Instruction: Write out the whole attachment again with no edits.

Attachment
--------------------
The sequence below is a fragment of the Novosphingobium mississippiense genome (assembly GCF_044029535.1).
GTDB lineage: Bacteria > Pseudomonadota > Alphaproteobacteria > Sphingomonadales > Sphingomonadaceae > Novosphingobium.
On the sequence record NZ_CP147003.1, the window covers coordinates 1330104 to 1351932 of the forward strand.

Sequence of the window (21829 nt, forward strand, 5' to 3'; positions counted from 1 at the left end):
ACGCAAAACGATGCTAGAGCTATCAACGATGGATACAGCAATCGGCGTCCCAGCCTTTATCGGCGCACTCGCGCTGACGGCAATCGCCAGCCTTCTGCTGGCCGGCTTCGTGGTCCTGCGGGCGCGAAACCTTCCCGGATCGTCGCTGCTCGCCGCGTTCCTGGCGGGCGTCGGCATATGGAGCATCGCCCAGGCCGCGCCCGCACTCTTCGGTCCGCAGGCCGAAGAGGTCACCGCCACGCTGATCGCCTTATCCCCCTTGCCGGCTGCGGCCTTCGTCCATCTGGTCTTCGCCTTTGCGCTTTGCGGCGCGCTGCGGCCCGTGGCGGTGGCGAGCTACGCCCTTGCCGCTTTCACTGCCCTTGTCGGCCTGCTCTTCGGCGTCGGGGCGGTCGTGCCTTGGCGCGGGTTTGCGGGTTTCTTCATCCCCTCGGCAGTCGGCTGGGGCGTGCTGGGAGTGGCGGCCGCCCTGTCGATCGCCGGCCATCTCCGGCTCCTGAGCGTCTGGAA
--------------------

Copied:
The sequence below is a fragment of the Novosphingobium mississippiense genome (assembly GCF_044029535.1).
GTDB lineage: Bacteria > Pseudomonadota > Alphaproteobacteria > Sphingomonadales > Sphingomonadaceae > Novosphingobium.
On the sequence record NZ_CP147003.1, the window covers coordinates 1330104 to 1351932 of the forward strand.

Sequence of the window (21829 nt, forward strand, 5' to 3'; positions counted from 1 at the left end):
ACGCAAAACGATGCTAGAGCTATCAACGATGGATACAGCAATCGGCGTCCCAGCCTTTATCGGCGCACTCGCGCTGACGGCAATCGCCAGCCTTCTGCTGGCCGGCTTCGTGGTCCTGCGGGCGCGAAACCTTCCCGGATCGTCGCTGCTCGCCGCGTTCCTGGCGGGCGTCGGCATATGGAGCATCGCCCAGGCCGCGCCCGCACTCTTCGGTCCGCAGGCCGAAGAGGTCACCGCCACGCTGATCGCCTTATCCCCCTTGCCGGCTGCGGCCTTCGTCCATCTGGTCTTCGCCTTTGCGCTTTGCGGCGCGCTGCGGCCCGTGGCGGTGGCGAGCTACGCCCTTGCCGCTTTCACTGCCCTTGTCGGCCTGCTCTTCGGCGTCGGGGCGGTCGTGCCTTGGCGCGGGTTTGCGGGTTTCTTCATCCCCTCGGCAGTCGGCTGGGGCGTGCTGGGAGTGGCGGCCGCCCTGTCGATCGCCGGCCATCTCCGGCTCCTGAGCGTCTGGAA